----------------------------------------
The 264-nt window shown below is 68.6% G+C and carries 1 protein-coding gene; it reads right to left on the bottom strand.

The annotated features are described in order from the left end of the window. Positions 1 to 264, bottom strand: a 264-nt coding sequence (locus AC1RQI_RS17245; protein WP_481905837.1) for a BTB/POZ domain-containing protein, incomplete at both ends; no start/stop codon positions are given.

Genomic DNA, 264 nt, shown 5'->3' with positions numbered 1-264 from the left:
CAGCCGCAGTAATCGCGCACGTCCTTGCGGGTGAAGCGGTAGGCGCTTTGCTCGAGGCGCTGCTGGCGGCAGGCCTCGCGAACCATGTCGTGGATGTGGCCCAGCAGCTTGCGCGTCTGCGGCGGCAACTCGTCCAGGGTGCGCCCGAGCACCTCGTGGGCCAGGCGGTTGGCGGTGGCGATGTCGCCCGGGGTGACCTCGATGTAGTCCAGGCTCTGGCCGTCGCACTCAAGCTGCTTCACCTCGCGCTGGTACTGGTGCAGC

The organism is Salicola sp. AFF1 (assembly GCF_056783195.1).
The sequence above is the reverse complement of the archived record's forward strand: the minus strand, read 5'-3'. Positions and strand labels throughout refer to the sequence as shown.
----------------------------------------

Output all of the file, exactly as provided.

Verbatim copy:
The 264-nt window shown below is 68.6% G+C and carries 1 protein-coding gene; it reads right to left on the bottom strand.

The annotated features are described in order from the left end of the window. Positions 1 to 264, bottom strand: a 264-nt coding sequence (locus AC1RQI_RS17245; protein WP_481905837.1) for a BTB/POZ domain-containing protein, incomplete at both ends; no start/stop codon positions are given.

Genomic DNA, 264 nt, shown 5'->3' with positions numbered 1-264 from the left:
CAGCCGCAGTAATCGCGCACGTCCTTGCGGGTGAAGCGGTAGGCGCTTTGCTCGAGGCGCTGCTGGCGGCAGGCCTCGCGAACCATGTCGTGGATGTGGCCCAGCAGCTTGCGCGTCTGCGGCGGCAACTCGTCCAGGGTGCGCCCGAGCACCTCGTGGGCCAGGCGGTTGGCGGTGGCGATGTCGCCCGGGGTGACCTCGATGTAGTCCAGGCTCTGGCCGTCGCACTCAAGCTGCTTCACCTCGCGCTGGTACTGGTGCAGC

The organism is Salicola sp. AFF1 (assembly GCF_056783195.1).
The sequence above is the reverse complement of the archived record's forward strand: the minus strand, read 5'-3'. Positions and strand labels throughout refer to the sequence as shown.